I'm an old guy, fast approaching geezerdom. After 45 years of marriage, the sex has fallen off to zero. We otherwise have a great and comfortable relationship. If I want any at all these days, the only options are masturbation or professional service-providers, and paid sex has become a regular thing. You stress honesty and communication for a long-term relationship to work. In our case, honesty would mean the end to a great friendship that provides us both with deeply satisfying companionship. I don't want to hurt her, but revealing my outside activities would do so, as she thinks men using prostitutes is disgusting. Any comments from a young gay guy?
Sin Or Salvation
There aren't any young gay guys around at the moment, so you'll have to settle for my advice ...
Honesty and communication are important, SOS, but there are limits. No long-term relationship would survive a strict regime of full disclosure enforced with depositions, regularly scheduled lie-detector tests, etc. Knowing what to omit is just as important as honesty and communication. And married people get to have some zones of privacy.
There are limits to privacy, autonomy and subject avoidance, as well. If your inner life amounts to a double life, that's a problem. If your secrets place your spouse at risk of physical or emotional harm, that's a problem. If your zones of privacy grow so large that your spouse doesn't know who you are, that's a problem.
But I don't think what you're doing is necessarily a problem. If your wife is truly content — if you're not cheating her out of anything she values, if you're not taking risks with her health, if you're not depleting your retirement savings to finance your activities — then your visits to sex workers are covered by my standard advice to people in sexless but otherwise fulfilling marriages: Do what you gotta do to stay sane and stay married.
You sound like a decent, loving husband. To make sure you're also a courteous client — for tips on communication, hygiene, tipping and avoiding women who have been trafficked — check out the sex-worker panel we convened for the Savage Lovecast. Go to savagelovecast.com and listen to episode 387.
I'm a 23-year-old woman. I was in a relationship with a guy who I loved but who was immature. The sex was out of this world. About six months before we broke up, I met a guy who is 20 years older than me, and we bonded over a lot of mutual interests. When I broke up with my boyfriend, this fortysomething guy took it as a sign that I wanted to be with him. We've now been dating for four months. This guy wants to get married and have babies. I love him — I think — but I am not physically attracted to him. I often feel angry and suffocated by his attention. Are these feelings normal in "serious" relationships? I'm also physically aching at memories of fucking my ex. Is that a sign I'm not into the new guy? I don't want to hurt this new guy by telling him I'm not attracted to him. Should I do the brutally honest thing, or lie about why we're breaking up?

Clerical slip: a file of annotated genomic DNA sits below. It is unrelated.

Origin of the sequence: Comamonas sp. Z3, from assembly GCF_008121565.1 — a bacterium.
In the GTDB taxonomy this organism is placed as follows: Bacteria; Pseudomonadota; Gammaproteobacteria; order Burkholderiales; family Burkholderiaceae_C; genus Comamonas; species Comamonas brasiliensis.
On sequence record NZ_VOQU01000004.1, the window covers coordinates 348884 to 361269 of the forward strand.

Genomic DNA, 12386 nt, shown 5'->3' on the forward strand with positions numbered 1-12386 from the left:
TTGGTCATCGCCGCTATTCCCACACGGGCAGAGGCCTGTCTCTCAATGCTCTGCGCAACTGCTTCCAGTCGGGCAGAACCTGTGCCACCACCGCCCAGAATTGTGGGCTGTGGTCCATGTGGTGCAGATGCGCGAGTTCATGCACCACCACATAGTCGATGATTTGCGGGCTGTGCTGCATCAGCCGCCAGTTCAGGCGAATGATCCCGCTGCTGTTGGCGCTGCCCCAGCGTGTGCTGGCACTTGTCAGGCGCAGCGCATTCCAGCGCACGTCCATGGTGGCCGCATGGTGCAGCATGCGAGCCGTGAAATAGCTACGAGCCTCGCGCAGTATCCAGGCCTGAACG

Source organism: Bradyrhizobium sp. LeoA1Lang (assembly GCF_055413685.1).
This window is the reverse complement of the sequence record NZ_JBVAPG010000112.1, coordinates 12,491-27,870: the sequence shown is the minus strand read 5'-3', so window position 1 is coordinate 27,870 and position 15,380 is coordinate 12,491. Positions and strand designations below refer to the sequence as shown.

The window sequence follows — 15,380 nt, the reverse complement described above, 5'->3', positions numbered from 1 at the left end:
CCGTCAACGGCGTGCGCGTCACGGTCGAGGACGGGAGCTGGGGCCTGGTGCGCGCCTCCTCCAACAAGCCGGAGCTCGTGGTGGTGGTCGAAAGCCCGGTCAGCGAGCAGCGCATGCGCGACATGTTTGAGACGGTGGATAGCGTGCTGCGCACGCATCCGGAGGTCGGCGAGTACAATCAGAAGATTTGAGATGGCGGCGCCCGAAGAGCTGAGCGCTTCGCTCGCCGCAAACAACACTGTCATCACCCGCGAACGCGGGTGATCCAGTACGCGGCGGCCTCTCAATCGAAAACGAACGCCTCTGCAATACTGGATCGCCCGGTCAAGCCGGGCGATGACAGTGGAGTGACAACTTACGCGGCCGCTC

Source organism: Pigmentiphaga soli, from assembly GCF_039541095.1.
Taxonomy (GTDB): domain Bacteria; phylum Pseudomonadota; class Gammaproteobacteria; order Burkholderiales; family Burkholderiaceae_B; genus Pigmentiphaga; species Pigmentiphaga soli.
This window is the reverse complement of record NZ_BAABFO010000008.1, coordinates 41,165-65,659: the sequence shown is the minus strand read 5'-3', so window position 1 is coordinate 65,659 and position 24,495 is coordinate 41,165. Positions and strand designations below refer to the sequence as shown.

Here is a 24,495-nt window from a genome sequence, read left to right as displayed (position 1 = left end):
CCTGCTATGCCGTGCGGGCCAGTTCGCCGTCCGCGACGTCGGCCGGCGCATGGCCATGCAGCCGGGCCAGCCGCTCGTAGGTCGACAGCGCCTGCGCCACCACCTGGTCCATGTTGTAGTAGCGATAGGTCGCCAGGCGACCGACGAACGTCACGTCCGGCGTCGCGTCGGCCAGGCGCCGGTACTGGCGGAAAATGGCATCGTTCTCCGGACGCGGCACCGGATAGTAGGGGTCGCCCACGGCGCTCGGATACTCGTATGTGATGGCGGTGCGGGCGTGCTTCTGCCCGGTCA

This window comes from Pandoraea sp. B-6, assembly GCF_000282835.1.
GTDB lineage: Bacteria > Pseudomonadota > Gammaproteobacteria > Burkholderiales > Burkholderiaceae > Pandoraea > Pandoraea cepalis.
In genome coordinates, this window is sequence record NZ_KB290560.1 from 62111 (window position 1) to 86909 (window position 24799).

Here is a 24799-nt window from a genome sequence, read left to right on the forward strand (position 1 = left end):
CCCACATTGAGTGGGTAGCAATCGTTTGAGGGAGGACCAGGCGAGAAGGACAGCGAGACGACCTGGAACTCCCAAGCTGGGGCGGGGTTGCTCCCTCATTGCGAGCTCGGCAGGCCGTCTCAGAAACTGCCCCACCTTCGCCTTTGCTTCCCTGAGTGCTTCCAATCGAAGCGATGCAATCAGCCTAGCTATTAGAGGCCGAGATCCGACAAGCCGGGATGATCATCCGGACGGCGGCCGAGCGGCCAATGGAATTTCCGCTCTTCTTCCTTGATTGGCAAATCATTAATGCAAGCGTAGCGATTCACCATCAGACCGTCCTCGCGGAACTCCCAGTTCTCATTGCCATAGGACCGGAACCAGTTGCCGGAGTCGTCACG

Superficial And Prevaricating
You say Mr. Fortyish took your breakup as a sign that you wanted to be with him. If that was a faulty assumption, why did you start dating him? Maybe you felt like you had no choice, and you had to play along to spare his feelings. But you did have a choice. And while you intend to get out of this relationship — you don't list staying together as an option — you're gonna have to learn to advocate for yourself, or you're gonna be in this position again, i.e., manipulated into relationships that leave you feeling panicky, annoyed and unfulfilled.
As for how to break up, there's no reason to tell him you're not attracted to him. A person can advocate for herself without being cruel. Just use the standard-issue little white breakup lies: "I'm not ready for a serious commitment." "It's not you, it's me." "We're in very different places right now." And commit those lies to memory for use on any guy who starts talking about marriage and kids four months into a relationship.
One of the boys at the restaurant where I work met up with a dominant gay couple in a bar. They told him to go to the bathroom and strip in a stall. Then one of the guys came in and took his clothing from him. He didn't know when or even if they would be back. While he was trapped there naked, other men were coming in and out. Knowing that other people didn't know he was in his stall gave my coworker a big thrill. My problem: This couple and my friend involved other people — without their knowledge or consent — in their little game. I say, "Not OK!" We got into a heated argument and decided to ask you for a ruling.
Coworker's Recent Escapade Entirely Perverted
Let's say a straight couple comes into your restaurant and they're seated in your section, CREEP. They order, they eat, they tip, they leave. All good? Now let's say that, unbeknownst to you, the man was wearing a locking male chastity device and the woman was wearing the key around her neck. And a big part of the turn-on was being in public and interacting with, say, a waiter who had no idea.
Is that OK?
Of course it is — just like it's OK for a businessman to get a secret thrill out of wearing panties under his suit at an important meeting. The world is full of people deriving all sorts of secret thrills from all sorts of shit. So long as the thrill-derivers don't actively involve others without their prior consent, there's nothing "Not OK!" about it.
Bisexuals, grab your pitchforks: Dan interviews writer Benoit Denizet-Lewis at savagelovecast.com.